I remembered him after I quit advertising, and left the corporate life. What would happen if they can't play their weekend games?

I remember one day I went for a movie with my wife, and I realised the theatre was empty and I got parking. I was wondering how come this happened, and I realised it was a matinee show. It had been such a long time since I had caught a matinee. You suddenly realise that there is a stark difference between corporate life and normal life. I thought of Vinay and his football, and thought 'What will happen if they can't play on Sunday? Where will they find the space in Mumbai?'

I thought what if I take it further about space and living in urban life. The space crunch which is emotional, not just physical.

The crunch, emotional and physical, certainly comes across in the trailer. How much of the urban life has influenced your writing, and life?

The urban context is very important and quite big in the story. I am an urban child. For me, this is my village. I have seen middle-class from very different perspective. I have seen the middle-class values change from an ethical class to a more active class.

For me that is always interesting, how in urban India there is a huge psychosis. People are dealing with different kinds of things, and yet, there is a massive loneliness. I find it very interesting. It is a very great ground for stories.

Despite that, was there a struggle to pitch the story. Seeing how it had no star attraction, so to say?

I thought of pitching it to studios and that kind of thing, but I realised down the line that if I pitch it there, then it would be difficult for them to get a script like this on-board without stars.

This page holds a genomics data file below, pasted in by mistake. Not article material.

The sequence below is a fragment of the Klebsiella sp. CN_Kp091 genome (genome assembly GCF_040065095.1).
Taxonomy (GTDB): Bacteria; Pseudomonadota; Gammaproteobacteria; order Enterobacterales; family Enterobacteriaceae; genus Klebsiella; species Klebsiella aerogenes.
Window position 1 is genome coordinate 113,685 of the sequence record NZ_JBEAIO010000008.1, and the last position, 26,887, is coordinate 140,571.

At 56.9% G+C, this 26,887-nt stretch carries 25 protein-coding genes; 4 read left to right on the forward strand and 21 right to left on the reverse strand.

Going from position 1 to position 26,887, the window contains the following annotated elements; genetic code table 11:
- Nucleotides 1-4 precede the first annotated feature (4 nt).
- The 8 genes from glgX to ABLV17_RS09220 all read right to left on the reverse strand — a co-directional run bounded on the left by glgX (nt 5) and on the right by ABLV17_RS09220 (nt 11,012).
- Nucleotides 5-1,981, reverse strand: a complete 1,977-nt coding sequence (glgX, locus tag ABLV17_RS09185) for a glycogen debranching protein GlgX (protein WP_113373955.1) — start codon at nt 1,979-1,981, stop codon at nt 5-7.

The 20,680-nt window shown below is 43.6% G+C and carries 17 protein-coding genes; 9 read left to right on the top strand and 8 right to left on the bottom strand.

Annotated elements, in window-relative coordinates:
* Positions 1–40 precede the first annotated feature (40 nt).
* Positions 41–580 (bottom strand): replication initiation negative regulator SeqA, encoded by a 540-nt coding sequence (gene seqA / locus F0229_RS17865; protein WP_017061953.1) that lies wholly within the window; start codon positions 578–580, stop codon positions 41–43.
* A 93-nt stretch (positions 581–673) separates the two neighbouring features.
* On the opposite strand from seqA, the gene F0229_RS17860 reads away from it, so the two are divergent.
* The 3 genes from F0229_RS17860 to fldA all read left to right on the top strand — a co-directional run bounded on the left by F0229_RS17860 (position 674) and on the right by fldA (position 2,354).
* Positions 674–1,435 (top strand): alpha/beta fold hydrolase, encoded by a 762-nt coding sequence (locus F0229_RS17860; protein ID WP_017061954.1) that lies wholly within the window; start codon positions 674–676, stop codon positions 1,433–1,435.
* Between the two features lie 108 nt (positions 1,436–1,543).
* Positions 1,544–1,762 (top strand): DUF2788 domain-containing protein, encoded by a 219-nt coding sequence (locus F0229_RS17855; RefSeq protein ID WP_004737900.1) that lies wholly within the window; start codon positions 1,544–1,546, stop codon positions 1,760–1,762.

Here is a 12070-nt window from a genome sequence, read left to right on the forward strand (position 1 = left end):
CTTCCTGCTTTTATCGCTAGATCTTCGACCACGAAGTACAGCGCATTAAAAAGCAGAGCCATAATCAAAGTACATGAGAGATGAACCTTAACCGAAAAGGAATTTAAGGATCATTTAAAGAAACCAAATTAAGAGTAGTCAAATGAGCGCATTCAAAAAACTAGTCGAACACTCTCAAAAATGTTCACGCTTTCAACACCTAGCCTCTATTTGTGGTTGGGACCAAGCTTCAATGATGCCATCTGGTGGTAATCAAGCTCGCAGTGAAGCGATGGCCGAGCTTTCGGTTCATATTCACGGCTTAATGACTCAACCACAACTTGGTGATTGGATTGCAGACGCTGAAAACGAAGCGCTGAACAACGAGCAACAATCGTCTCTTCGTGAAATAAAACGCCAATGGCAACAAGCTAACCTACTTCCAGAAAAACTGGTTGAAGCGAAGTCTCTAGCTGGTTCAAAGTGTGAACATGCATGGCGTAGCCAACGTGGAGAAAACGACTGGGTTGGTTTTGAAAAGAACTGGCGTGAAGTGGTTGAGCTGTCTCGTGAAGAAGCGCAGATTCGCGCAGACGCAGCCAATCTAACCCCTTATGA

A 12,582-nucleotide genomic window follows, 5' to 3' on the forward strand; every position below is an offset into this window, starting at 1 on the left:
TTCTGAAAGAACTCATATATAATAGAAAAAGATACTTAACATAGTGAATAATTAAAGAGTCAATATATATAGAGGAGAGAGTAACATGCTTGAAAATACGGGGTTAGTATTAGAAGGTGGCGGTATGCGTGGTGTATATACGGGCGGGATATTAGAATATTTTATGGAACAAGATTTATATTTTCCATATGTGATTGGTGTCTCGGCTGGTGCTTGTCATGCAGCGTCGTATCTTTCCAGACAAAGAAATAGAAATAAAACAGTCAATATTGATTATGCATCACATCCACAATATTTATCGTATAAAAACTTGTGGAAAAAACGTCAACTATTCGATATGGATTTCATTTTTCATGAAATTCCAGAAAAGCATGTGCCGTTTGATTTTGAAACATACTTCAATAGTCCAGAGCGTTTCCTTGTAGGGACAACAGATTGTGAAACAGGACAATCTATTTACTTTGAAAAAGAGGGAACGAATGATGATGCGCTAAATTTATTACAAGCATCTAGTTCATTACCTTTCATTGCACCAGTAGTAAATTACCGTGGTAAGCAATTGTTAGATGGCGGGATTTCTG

If they took stars...it is not that stars are good or bad, but this is a story about every day people and putting stars in it would not be genuine for the story of the film.

We needed good actors, people who played football, and could spend some time with each other. I wanted to rehearse also. Things like these make you realise that it is difficult to get that kind of investment from a big star.

We decided that since it is our first film, we shall do it the way we wanted to. So that people realise who you are. Later, down the line, maybe that will be a better way to approach things. We did not pitch it much to studios.

There have been talks of a changing cinema culture. Do you see that happening?

While there is a lot of talk about independent cinema happening, I don't think there is a system in place to help independent cinema. Lot of it is happening because of different markets which are created.

You need to understand, that for me, everything is commercial. Even festivals offer me a market, a different kind of commerce, but it is also a commerce.

People are forced to think one way or another. Some will say 'Well, I am going the festival route because something's happening there', or you can take the commercial route. There is not many options left for you to say, 'I just want to tell normal stories'. The problem is that the sale is so big, that for you, and the audience, there are 20-30 levels deciding what should go through.

What is good is that there is talk of this (change) happening. What is also good is that small and mid-sized films have started to make money as well. That is going to get people's notice.

We never wanted that attention, as I was very happy that it was an urban-Indian film. So, I didn't think it would have a festival kind of a screening. Very strangely, it was picked up and people started to identify with the characters. For us also, it has been quite hard to get this film out, and we are doing it on our own. It is pretty tough to get your film reach the audience, the way you want to reach them. For that, there is nothing put in place.